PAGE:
All the parents stressed appreciation for birth parents and the use of positive adoption language.  “We don’t say someone gave her baby away,” Margaret said.  “We say she placed the baby for adoption.”

“Adoption is an event, not an adjective,” Tracey Ouellette said.  “We aren’t ‘adoptive parents;’ we’re parents who adopted children.” 

Adoption may be a single event, but some problems are unique to parents who have adopted their children.  Sharon* and her husband Jim* (not their real names) took their son, George*, into their home at the age of three, before he was even legally free to be adopted.  George’s birth mother had disappeared, but the birth father was attempting to gain custody, even though he was involved with alcohol and other drugs and refused to comply with court visitation orders.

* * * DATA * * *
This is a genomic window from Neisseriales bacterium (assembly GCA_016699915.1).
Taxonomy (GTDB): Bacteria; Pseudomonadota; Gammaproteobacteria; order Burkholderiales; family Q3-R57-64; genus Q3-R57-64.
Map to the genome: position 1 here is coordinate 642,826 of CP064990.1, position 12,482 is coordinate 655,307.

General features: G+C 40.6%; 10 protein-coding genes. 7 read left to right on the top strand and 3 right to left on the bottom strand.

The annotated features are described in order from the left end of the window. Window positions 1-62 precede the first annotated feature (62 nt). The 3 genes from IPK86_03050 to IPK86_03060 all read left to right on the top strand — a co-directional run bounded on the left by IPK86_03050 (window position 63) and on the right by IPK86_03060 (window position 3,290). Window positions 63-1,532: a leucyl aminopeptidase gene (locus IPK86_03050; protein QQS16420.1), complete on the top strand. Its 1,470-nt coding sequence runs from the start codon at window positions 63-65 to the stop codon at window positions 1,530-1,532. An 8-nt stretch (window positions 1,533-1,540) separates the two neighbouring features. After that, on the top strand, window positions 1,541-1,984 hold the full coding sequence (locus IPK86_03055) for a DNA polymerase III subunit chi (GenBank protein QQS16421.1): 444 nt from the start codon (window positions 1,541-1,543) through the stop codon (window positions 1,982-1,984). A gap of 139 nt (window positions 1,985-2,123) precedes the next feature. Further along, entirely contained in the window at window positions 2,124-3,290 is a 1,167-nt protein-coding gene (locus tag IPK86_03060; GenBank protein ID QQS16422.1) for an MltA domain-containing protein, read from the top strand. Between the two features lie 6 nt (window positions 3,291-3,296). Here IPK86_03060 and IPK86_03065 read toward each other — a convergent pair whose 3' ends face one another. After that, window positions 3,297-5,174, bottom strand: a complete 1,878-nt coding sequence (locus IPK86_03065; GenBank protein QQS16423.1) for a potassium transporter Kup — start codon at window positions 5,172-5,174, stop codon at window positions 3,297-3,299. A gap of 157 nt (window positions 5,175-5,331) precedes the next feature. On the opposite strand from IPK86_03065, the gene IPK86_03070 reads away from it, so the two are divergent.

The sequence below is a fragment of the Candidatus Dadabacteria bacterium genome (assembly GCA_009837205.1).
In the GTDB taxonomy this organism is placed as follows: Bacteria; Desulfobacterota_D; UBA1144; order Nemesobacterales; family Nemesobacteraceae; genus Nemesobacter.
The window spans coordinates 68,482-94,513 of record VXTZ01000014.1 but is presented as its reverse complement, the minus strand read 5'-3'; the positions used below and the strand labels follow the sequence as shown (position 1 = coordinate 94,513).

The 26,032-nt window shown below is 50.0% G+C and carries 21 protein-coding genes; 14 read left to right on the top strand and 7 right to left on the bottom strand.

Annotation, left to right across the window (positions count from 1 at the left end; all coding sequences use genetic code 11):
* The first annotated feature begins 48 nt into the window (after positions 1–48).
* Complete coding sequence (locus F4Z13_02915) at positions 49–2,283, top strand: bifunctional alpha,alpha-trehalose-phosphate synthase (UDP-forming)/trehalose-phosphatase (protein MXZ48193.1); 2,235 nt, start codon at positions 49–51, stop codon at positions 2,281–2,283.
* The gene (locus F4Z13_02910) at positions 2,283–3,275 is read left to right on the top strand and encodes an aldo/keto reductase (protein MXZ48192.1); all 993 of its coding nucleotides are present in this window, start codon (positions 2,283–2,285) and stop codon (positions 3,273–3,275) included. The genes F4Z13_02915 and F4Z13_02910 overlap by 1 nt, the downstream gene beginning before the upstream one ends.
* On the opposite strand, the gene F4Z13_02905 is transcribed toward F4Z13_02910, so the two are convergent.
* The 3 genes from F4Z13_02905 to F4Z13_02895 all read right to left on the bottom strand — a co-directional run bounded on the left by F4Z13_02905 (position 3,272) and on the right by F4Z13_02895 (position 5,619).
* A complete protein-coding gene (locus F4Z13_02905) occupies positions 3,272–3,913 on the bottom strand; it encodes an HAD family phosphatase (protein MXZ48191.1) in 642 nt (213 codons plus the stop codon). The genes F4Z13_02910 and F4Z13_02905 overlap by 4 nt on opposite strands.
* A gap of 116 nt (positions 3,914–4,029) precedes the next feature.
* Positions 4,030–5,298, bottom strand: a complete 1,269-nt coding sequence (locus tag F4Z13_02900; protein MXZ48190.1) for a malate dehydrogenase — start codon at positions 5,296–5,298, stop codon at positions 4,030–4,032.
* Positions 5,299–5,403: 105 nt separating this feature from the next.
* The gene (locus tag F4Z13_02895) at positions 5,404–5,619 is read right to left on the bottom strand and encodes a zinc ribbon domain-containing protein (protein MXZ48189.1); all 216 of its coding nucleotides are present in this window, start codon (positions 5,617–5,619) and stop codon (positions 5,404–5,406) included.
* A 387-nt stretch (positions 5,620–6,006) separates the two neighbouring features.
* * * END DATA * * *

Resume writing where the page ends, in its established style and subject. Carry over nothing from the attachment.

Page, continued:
“For the first year, we’d get George dressed up once a month and take him to Boston for a court-ordered visit with his birth father,” Sharon said.  “He’d sit there at the agency, on the edge of his chair, waiting.  Half the time, the father just never showed up.”

George had lived in five different foster homes by the time he was three years-old, and had emotional problems from his losses.  “He was an angry little boy at first,” Sharon said.  “He seemed almost devoid of emotion much of the time.  He never laughed or cried or sang songs or played, but he was so desperate for love, he’d approach strangers at the supermarket and try to hug them.”